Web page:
Having faced adversity, Dr. Mehmet Oz revives his everyman bedside manner with a goal to help his audience achieve balance in their lives.
It’s the kind of comeback story Americans love. Granted, Dr. Mehmet Oz’s fall from grace was nothing on the order of some of the more spectacular celebrity scandals – Martha Stewart’s insider trading conviction comes to mind – but for Oz, dubbed America’s doctor, it was a singular blow in a life of uninterrupted success in two of the toughest and most competitive fields: medicine and media.
In June 2014, Oz was chastised by no less an authority than a U.S. Senate panel for touting weight-loss products on his syndicated show. Democratic Senator Claire McCaskill accused him of perpetuating fraud by promoting products as “miracle” cures.
In April 2015, a group of 10 prominent doctors demanded he be removed from his position as a professor in the department of surgery at Columbia University, charging that “he has manifested an egregious lack of integrity by promoting quack treatments and cures in the interest of personal financial gain.”
Oz, a cardiothoracic surgeon and medical director of Integrative Medicine Program at New York-Presbyterian Hospital, successfully fought off that attack, showing that some of his accusers had ties to pro-GMO groups – Oz had criticized GMOs on an episode of his show – and ulterior motives of their own.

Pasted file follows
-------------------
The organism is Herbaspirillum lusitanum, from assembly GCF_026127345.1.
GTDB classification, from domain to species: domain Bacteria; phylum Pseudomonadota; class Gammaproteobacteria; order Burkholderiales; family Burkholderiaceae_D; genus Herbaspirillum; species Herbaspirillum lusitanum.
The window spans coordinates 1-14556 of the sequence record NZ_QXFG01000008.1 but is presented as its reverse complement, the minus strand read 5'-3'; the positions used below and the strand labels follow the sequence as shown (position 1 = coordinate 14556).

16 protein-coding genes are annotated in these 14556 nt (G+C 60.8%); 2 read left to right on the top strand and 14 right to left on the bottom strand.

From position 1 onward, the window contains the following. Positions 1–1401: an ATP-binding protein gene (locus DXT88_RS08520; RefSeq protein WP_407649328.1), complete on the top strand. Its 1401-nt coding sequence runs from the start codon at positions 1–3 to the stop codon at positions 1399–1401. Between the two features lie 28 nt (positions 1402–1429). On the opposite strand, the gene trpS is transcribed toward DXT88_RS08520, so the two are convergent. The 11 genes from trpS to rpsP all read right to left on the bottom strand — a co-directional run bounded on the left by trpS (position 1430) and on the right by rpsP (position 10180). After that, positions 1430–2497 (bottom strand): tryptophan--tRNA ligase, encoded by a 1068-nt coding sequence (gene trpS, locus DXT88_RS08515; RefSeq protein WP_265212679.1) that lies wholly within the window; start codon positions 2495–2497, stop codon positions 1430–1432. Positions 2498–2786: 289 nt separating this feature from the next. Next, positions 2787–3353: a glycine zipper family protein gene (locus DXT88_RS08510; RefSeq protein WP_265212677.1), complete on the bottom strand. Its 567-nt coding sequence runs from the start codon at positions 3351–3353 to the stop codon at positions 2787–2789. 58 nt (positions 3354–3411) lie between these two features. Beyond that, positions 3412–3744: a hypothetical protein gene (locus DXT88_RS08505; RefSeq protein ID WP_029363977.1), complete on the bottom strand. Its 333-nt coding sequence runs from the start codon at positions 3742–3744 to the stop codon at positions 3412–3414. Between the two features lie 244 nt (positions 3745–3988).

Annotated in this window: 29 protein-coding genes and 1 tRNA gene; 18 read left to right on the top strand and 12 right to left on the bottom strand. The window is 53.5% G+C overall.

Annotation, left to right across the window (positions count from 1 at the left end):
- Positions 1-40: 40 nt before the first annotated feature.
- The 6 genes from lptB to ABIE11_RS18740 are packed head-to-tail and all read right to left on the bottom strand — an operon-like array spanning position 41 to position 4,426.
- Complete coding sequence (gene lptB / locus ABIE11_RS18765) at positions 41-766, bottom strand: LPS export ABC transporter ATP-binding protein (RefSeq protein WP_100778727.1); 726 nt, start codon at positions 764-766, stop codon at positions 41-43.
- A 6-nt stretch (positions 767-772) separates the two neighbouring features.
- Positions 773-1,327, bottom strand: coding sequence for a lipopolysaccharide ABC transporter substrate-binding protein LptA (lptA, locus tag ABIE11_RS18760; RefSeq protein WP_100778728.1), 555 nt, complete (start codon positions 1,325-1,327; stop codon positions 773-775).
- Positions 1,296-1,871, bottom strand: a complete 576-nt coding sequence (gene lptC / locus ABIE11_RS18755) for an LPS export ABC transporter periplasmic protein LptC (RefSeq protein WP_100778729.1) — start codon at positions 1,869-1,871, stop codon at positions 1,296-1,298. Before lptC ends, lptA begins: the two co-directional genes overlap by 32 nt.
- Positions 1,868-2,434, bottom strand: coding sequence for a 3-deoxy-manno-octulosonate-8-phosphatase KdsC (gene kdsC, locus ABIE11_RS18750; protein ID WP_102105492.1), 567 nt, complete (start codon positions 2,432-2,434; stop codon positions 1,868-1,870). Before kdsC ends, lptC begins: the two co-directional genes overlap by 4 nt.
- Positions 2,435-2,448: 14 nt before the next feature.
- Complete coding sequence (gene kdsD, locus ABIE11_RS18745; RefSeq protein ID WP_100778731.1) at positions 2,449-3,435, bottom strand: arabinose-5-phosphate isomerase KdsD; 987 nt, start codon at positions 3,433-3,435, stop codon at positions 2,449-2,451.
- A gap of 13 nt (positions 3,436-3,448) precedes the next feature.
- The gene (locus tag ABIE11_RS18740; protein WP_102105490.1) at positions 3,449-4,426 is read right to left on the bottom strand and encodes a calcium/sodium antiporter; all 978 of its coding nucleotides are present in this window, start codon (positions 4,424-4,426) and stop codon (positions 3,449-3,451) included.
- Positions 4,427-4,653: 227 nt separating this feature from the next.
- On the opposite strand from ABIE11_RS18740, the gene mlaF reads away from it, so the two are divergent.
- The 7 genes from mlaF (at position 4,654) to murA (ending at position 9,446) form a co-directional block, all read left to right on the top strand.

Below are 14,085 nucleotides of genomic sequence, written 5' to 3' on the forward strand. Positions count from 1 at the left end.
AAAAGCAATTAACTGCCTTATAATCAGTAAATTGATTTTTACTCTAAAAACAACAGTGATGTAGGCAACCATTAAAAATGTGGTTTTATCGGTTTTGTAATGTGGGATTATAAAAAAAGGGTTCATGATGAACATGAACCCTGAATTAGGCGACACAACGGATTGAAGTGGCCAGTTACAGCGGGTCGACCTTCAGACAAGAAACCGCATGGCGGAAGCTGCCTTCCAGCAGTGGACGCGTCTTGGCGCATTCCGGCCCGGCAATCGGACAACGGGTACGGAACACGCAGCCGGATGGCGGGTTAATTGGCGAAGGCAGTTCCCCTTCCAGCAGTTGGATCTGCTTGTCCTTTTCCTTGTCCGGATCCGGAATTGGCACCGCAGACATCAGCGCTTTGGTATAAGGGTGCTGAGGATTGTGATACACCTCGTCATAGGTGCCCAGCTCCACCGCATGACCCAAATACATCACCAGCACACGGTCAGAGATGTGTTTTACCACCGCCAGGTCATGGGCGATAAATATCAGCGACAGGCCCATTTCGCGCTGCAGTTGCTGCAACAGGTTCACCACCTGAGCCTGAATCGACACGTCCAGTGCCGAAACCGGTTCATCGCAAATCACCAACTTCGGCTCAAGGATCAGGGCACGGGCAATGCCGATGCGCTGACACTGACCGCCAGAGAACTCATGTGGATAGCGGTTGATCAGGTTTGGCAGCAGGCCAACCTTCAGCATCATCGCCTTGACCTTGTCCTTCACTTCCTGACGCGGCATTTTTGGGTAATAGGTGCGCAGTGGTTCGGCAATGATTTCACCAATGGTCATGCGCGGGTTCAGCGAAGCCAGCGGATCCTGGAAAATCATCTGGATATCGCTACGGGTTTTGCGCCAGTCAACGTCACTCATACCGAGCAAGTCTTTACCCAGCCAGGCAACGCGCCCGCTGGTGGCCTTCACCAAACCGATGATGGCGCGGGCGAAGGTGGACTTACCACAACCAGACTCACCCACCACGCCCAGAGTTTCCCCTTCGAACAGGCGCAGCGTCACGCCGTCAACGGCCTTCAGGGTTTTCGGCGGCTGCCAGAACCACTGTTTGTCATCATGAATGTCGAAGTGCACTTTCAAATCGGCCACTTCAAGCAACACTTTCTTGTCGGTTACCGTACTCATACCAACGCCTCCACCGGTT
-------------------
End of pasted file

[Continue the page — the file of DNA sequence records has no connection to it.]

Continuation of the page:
Those events marked the height of the onslaught against him. But before that both Popular Science and The New Yorker had published articles criticizing him for giving non-scientific advice and questioning whether he was doing more harm than good.
The question of whether Oz’s TV recommendations were supported by evidence also became a subject of scientific study. Researchers at the University of Alberta found that fewer than than half had some level of published evidence behind them. The bottom line: the doctor’s credibility took a big hit, as did the ratings for his show.
What interested me most was his reaction – what is a barrage of very public criticism like for someone used to adulation?
“I spent most of my adult life with folks complimenting me for what I’ve been able to accomplish,” he told me during an interview in Toronto. “I didn’t expect the criticism and the most surprising part was I didn’t understand it.”
Oz has probably had more impact on more people than almost any doctor in American history.
After landing Oprah Winfrey as a guest on his first TV show, she returned the favour, booking him as a regular guest on her highly rated TV and radio programs.
By 2009, he was so popular that he got his own daily show where he championed healthy eating, exercise and weight loss above everything else. He wrote advice columns and graced the covers of numerous magazines from Esquire to Men’s Health and Good Housekeeping. He co-authored the best-selling You series with Michael Roizen. In 2014, he launched a magazine of his own, Dr. Oz: The Good Life.
Last November, the Dr. Oz Show partnered with leading organizations in the addiction field to hold a “National night of conversation” to engage families in drug addiction awareness and prevention. The U.S. Surgeon General appeared on the program, and the professional journal “Alcoholism Drug Abuse Weekly” featured a headline blaring “Dr. Oz Brings Addiction Discussion to the Masses.”
When Greg Williams, the head of a lead group, Facing Addiction, was challenged on his choice of Oz as a partner, he responded: “We are thrilled he is opening up this important conversation for millions of Americans.”